inmate to volunteer before designating him for SNY housing. CDCR does not complete a
double-cell housing compatibility review form for SNY inmates. This form is intended to
ensure that inmates are properly placed with compatible cellmates and that potential
cellmates are given the opportunity to document their agreement to house together or
expose reasons why they should not be housed together. Similar forms are not used on
GP yards either, but the inherent volatility created by mixing a sex offender and violent
gang member (albeit a dropout) does not typically exist on a GP yard.
The OIG further determined that the department’s policy for changing an inmate from
single-cell to double-cell status is insufficient. The policy states in part: A classification
committee may consider whether an inmate with single-cell designation has since proven
capable of being double-celled. The policy does not provide specific guidelines or
examples of how an inmate that previously assaulted cellmates can prove capable of
transitioning back to double-cell status. As a result of these findings, in the OIG’s
October 2014 Semi-Annual Report, Volume II, the OIG issued CDCR the following
recommendations:
•

Institute compatibility guidelines requiring the completion of CDCR Form 1882A, General Population Double Cell Review and completion of the CDCR Form
1882-B, Administrative Segregation Unit/Security Housing Unit Double-Cell
Review to help ensure that inmates are properly housed with compatible
cellmates.

•

Require potential cellmates to document their agreement to house together.

•

Provide clear guidelines for transitioning single-cell designated inmates to
double-cell status on SNY facilities.

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State of California

•

Require that SNY inmates' central files be reviewed for propensity for violence
and prior assaultive behavior before double-celling, or at least prior to placement
with a vulnerable cellmate (part of the CDCR Form 1882-A process).

The department initially declined to implement any of these recommendations, but later
agreed to develop a classification system to identify inmates that are at risk of being
assaulted and to identify inmates that are likely to assault other inmates. With this new
system, CDCR hopes to ensure inmates from these two groups are not celled together.
The new classification system is expected to be implemented in early 2016.
Finally, as heard repeatedly in interviews with former HDSP staff, the lack of quality
programs at HDSP is a factor leading to inmates having nothing to do and causing
tensions to rise. As stated earlier in this report, one way to mitigate criminality and
violence is to increase program opportunities for the inmate population.

R ECOMMENDATIONS
•

TO

CDCR

Address the growing violence on sensitive needs yards by:
o developing formal policies and procedures related to SNY housing;
o considering the development of separate SNY housing criteria for vulnerable
inmates at risk of assault;
o transferring aggressors to some other type of housing;
o re-examining the double cell policy for sensitive needs yards pursuant to
previous OIG recommendations;
o requiring completion of a compatibility review, similar to the CDCR Form
1882-B, Administrative Segregation Unit/Security Housing Unit Double Cell
Review; and
o reviewing the process for transitioning inmates from single-cell designation to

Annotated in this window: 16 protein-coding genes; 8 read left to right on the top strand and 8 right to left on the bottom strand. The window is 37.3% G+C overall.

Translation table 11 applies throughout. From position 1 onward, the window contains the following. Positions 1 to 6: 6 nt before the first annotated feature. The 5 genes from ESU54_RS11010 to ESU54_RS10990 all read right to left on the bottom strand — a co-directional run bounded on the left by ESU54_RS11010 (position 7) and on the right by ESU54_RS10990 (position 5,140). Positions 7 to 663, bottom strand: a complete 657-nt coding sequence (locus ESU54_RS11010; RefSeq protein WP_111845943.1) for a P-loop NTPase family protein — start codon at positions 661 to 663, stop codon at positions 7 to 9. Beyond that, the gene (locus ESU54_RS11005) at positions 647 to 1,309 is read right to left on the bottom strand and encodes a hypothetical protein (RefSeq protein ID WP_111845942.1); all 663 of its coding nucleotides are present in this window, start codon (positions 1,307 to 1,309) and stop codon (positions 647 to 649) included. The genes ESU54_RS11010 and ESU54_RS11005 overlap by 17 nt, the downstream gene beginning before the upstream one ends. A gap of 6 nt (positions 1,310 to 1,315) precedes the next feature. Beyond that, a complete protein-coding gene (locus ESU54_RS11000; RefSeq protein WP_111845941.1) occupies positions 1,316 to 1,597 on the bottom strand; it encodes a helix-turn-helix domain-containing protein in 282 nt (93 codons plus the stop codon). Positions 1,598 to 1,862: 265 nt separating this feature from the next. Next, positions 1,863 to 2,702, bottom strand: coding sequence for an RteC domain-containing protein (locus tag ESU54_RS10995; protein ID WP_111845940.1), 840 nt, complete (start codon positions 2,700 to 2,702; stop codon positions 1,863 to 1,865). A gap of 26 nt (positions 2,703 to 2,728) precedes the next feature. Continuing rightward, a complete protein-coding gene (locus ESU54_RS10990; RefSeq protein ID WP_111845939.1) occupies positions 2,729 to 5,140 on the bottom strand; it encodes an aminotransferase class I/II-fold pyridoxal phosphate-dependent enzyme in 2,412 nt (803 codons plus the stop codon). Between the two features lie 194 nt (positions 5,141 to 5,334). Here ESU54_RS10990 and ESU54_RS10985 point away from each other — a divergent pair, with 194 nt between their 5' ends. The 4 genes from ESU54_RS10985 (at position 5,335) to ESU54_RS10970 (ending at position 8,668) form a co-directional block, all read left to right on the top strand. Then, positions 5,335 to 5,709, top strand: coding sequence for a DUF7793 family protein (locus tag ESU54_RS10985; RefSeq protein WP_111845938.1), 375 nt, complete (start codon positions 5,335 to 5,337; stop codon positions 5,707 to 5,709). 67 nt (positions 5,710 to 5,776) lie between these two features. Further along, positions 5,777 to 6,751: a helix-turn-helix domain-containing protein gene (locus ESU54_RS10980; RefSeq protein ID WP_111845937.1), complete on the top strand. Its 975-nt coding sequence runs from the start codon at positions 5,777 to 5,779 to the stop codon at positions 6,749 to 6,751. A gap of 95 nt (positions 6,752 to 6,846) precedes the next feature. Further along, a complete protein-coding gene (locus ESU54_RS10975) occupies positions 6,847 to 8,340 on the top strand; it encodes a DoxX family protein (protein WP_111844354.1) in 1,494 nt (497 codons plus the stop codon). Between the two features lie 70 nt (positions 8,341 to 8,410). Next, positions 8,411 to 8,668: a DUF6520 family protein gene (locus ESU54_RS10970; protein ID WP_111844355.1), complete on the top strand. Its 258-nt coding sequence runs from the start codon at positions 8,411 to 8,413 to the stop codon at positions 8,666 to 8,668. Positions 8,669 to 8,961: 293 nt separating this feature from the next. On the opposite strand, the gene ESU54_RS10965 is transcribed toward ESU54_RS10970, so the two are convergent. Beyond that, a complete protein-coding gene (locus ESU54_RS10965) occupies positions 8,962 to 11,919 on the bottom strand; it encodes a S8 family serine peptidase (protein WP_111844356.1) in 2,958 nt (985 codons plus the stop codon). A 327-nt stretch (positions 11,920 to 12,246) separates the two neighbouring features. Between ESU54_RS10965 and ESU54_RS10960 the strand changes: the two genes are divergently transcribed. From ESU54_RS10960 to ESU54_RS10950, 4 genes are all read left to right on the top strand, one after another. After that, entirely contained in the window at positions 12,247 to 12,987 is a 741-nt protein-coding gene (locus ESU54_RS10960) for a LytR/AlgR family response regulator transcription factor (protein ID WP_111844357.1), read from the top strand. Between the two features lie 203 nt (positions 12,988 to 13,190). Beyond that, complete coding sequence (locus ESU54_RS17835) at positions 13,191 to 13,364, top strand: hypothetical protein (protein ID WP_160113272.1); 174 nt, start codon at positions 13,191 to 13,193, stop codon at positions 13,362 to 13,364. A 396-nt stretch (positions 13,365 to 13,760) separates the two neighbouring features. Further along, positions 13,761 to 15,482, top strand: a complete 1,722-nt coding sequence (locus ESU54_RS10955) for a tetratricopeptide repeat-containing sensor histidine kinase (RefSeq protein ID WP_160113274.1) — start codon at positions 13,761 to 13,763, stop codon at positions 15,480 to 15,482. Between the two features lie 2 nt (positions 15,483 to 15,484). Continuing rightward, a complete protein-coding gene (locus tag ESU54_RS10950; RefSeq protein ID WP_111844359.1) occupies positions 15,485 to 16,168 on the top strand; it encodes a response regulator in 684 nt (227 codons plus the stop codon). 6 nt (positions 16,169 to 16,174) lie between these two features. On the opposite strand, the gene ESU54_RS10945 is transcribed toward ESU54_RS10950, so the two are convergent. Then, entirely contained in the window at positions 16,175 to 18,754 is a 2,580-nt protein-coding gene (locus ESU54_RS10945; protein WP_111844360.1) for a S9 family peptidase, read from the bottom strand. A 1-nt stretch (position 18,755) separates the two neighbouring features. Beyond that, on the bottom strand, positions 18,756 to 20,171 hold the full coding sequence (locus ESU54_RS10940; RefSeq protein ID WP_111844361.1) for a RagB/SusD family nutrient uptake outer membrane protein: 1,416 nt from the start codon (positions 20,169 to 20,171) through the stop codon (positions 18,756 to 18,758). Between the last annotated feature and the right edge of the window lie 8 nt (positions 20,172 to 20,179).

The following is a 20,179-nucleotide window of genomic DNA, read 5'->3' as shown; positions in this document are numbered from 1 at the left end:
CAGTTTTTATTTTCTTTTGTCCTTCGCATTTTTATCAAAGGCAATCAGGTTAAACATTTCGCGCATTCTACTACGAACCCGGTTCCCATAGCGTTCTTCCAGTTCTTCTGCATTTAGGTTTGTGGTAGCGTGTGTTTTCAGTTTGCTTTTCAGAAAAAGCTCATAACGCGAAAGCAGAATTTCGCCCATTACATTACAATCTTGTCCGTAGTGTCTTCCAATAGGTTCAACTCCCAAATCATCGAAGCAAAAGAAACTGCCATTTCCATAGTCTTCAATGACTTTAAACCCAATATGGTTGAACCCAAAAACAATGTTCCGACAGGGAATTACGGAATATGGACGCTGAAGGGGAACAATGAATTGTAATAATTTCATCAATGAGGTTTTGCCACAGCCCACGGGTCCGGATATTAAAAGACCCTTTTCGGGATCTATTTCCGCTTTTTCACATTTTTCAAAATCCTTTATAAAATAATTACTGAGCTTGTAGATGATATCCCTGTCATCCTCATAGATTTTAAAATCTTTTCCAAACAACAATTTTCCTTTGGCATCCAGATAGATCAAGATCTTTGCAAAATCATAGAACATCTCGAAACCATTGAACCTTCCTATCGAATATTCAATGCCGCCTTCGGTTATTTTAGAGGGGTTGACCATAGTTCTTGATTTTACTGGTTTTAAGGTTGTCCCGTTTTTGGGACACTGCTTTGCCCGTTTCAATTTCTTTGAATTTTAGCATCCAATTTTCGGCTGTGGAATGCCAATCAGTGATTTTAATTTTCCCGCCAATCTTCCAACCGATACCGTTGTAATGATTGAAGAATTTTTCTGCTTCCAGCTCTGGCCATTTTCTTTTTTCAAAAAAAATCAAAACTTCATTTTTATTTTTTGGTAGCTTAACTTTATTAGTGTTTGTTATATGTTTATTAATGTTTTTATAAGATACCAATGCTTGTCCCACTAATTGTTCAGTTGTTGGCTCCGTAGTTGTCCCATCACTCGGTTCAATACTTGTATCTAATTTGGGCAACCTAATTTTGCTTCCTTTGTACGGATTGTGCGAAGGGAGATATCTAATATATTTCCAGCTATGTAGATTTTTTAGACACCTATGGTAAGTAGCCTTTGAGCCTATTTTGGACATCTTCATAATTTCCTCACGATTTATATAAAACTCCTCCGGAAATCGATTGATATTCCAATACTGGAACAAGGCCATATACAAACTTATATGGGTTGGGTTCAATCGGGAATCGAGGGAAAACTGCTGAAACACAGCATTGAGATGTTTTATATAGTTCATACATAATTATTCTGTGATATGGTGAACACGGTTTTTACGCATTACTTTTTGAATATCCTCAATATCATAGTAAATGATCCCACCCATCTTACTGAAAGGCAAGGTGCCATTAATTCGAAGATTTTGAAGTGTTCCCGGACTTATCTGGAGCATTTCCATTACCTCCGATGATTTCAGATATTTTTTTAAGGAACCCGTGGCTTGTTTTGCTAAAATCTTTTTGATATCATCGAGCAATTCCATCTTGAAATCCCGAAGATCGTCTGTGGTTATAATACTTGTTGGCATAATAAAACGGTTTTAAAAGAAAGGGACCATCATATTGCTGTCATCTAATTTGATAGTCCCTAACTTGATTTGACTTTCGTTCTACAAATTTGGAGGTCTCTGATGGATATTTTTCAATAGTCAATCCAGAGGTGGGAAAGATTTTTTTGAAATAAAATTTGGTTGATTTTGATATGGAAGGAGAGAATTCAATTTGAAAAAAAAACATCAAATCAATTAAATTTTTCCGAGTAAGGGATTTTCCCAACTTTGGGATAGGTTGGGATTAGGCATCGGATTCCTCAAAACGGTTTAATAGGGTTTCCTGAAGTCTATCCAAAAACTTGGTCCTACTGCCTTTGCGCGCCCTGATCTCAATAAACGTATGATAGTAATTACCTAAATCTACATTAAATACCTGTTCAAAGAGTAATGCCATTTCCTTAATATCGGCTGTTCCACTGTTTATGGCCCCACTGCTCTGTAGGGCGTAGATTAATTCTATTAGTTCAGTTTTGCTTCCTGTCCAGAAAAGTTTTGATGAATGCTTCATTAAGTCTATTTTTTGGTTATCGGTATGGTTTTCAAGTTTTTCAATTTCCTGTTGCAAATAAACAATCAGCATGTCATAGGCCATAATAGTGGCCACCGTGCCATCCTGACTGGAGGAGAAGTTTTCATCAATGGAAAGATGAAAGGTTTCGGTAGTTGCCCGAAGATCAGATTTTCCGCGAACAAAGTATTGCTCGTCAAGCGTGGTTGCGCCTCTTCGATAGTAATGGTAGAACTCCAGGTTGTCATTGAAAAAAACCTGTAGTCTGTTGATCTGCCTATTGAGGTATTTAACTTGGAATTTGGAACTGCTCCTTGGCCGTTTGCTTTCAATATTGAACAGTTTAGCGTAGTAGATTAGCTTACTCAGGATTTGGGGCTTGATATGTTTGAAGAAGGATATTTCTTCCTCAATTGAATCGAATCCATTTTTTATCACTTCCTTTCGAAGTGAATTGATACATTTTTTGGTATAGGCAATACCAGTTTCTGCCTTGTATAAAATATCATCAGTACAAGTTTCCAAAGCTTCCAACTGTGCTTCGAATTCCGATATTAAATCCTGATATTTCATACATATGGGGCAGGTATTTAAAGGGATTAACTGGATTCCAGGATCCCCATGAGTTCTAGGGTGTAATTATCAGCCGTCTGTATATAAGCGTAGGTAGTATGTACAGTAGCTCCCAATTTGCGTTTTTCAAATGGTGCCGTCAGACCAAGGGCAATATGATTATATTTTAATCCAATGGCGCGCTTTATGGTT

double-cell status, pursuant to prior OIG recommendations.

•

Add more meaningful programs to sensitive needs yards, especially Level IV
SNYs such as HDSP’s Facility B, where programs have been historically lacking.

•

Ensure that classification staff designating inmates as requiring SNY placement,
inform inmates that SNYs are still violent, have programming no different from
GP yards, and once assigned to an SNY, it is very difficult to ever return to a
general population yard.

•

Require training for SNY staff in supervising vulnerable populations.

•

Require racial balance criteria for inmate program assignments in SNY housing,
at least at HDSP (similar to general population facilities), to overcome the
perception of racial bias.

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State of California

INMATE APPEALS AND STAFF
COMPLAINTS
A PPEAL C OLLECTION

AND

P RO CESSING

The OIG reviewed dozens of complaints, filed by both inmates and staff, related to the
processing of inmate appeals. Some of the allegations included:
•

Appeals were being destroyed or discarded, never being delivered to the Appeals
Office.

•

Appeals were being read by officers, and if the appeal contained a complaint
against staff, the inmate was subjected to retaliation or the appeal was destroyed.

•

Staff complaints were never addressed.

•

Appeals were being shredded by Appeals Office staff.

As referenced earlier, the OIG published a review in September 2011 of CDCR’s inmate
appeals process, finding the process does not provide enough accountability to address
inmate allegations that appeals are subject to intentional destruction or negligence. In
response to OIG recommendations, the department issued a December 30, 2011, directive
to all institutions, which, among other mandates, included the following:
•

A secure appeals lock box is required on every yard and in each building, retrieval
from which shall only be done by Appeals Office staff and/or staff designated by
the warden.

•

Reading or inspecting the contents of appeals by anyone outside of Appeals
Office staff is prohibited.

At HDSP, neither of these directives were implemented. The OIG’s review found that the
first watch program sergeant is delegated the responsibility for collecting appeals from